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PowerShell is King – Using PowerShell in a Task Sequence – Part 1

Posted by Mikael Nystrom on April 24, 2013

Traditionally VBscript has been “the” script type to use in OS Deployment scenarios, but with WinPE 4.0 in the ADK and MDT 2012 (u1) it is now an option in some scenarios.

Scenario:

You would like to use a PowerShell script that uses properties from the ZTIGather process

Solution:

Create the script and save it in the scripts folder in the deployment share (LTI) or in the MDT packages folder (ZTI) and then add it to the Task Sequence and if needed add any parameters you need to pass to the script. You don’t need to add any parameters from the LTI/ZTI environment, since they will be available within $TSenv:

image

The script:

Here is just a demo script that does not do anything at all, but it should give you an idea of how to create those scripts.


#Demo.ps1

#Setting
$ScriptFile = $MyInvocation.MyCommand.Name
$ScriptLocation  = Split-Path $MyInvocation.MyCommand.Path -Parent

#Setting Vars
$OSDComputername = $TSEnv:OSDCOMPUTERNAME
$Make = $TSEnv:Make
$Model = $TSEnv:Model

#Performing Action
Write-Progress -Activity "Checking Hardware…" -Status "Running Inventory" -PercentComplete 12 -Id 1
Start-Sleep -Seconds 3

Write-Progress -Activity "Checking Hardware…" -Status "Running $ScriptFile" -PercentComplete 12 -Id 1
Start-Sleep -Seconds 3

Write-Progress -Activity "Checking Hardware…" -Status "Running $ScriptLocation" -PercentComplete 12 -Id 1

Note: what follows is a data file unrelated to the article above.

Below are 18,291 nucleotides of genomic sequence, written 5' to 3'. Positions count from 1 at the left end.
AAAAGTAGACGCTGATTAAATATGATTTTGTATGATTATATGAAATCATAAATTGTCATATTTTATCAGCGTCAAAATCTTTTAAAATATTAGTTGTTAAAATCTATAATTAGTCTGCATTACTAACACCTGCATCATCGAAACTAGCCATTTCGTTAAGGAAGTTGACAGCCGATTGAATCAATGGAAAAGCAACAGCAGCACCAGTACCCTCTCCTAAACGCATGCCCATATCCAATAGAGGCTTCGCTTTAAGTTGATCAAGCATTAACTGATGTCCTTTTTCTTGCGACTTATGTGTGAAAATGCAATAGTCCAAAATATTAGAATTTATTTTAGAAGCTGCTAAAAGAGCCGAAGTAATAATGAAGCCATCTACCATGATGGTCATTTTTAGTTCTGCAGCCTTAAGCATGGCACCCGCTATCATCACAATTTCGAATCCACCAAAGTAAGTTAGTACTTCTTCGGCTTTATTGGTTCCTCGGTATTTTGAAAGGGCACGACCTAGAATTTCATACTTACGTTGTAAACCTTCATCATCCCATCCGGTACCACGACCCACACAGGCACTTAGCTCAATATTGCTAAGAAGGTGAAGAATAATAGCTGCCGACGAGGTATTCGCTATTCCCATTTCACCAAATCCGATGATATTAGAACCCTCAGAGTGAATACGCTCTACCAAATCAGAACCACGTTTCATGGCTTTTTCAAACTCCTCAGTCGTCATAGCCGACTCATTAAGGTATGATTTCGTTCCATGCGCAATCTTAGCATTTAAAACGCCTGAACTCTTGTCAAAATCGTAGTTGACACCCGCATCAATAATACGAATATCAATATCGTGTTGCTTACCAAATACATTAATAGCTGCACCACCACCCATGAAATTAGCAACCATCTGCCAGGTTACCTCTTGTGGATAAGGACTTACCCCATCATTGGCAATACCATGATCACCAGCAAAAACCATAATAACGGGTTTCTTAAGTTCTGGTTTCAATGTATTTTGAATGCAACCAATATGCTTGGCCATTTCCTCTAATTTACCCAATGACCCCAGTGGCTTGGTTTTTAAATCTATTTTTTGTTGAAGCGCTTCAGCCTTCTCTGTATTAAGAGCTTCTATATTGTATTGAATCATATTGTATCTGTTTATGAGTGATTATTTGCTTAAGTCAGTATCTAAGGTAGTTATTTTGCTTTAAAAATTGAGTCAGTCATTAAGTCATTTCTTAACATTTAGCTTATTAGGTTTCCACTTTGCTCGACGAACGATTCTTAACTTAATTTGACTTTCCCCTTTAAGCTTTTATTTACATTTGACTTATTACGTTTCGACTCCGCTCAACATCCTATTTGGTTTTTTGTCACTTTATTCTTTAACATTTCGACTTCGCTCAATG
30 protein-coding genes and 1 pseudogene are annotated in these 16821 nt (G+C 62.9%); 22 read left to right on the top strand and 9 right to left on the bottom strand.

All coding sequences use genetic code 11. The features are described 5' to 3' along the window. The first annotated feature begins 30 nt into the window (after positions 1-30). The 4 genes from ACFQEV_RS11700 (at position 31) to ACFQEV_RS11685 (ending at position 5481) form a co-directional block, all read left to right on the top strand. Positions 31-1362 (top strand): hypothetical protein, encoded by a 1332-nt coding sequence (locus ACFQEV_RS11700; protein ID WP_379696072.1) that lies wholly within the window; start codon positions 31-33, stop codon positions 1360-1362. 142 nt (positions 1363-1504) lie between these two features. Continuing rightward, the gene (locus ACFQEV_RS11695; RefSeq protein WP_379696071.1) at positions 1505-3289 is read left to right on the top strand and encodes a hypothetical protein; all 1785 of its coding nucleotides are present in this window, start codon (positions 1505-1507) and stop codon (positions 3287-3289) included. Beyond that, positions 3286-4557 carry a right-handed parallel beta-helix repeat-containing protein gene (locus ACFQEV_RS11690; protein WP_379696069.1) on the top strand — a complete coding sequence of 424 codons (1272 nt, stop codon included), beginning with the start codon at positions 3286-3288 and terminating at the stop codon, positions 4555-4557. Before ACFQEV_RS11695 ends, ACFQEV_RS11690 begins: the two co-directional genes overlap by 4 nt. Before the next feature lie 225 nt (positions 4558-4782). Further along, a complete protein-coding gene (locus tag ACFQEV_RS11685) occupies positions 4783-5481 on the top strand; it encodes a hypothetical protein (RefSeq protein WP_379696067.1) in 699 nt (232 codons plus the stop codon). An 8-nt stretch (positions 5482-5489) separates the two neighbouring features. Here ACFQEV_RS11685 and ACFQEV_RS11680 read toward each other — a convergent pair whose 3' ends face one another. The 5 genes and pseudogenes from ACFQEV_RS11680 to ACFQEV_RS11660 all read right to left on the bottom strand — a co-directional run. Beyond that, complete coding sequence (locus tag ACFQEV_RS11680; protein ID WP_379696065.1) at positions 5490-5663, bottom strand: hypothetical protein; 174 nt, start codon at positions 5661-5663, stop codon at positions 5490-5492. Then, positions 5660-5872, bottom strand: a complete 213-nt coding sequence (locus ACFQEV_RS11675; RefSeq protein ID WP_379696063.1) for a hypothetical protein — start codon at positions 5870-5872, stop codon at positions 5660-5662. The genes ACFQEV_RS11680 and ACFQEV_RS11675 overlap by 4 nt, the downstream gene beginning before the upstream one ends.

Start-Sleep -Seconds 3

Write-Progress -Activity "Checking Hardware…" -Status "Make is now $Make" -PercentComplete 32 -Id 1
Start-Sleep -Seconds 3

Write-Progress -Activity "Checking Hardware…" -Status "Model is now $MODEL" -PercentComplete 85 -Id 1
Start-Sleep -Seconds 3

Write-Progress -Activity "Checking Hardware…" -Status "Waiting when we are at 99% just because we can…" -PercentComplete 99 -Id 1
Start-Sleep -Seconds 3

Write-Progress -Activity "Checking Hardware…" -Status "Done" -PercentComplete 100 -Id 1
Start-Sleep -Seconds 3


 

Explaining the script:

The first block is just to set variables for the script it self, it s possible to use other methods, but I prefer to use the built-in method in PowerShell to find out where I am instead of using the translated way in LTI/ZTI

The next block is to show you how to convert a variable from the Task Sequence using the $TSEnv: drive. You don’t need to do this, it is possible to use $TSEnv:OSDComputername directly, but I think this is a bit easier.

Remaining blocks will display the information on the screen while running.

Download Script

/mike

4 Responses to “PowerShell is King – Using PowerShell in a Task Sequence – Part 1”

  1. Thx Mike! Will continue to use $TSenv. great tips!

  2. Great Post! Keep up the Great Work!!!

  3. Hi Mike. Was just wondering about leaving out “Import-Module .\ZTIUtility.psm1” as the (very basic) MDT PowerShell documentation says in the prerequisites for creating MDT PowerShell scripts, is it no longer needed?

    • It depends on how you run it, if you use the run pwershell script in the TS, you dont need it, but if you use powershell.exe as command or when you test the script outside the TS, well then you need it.

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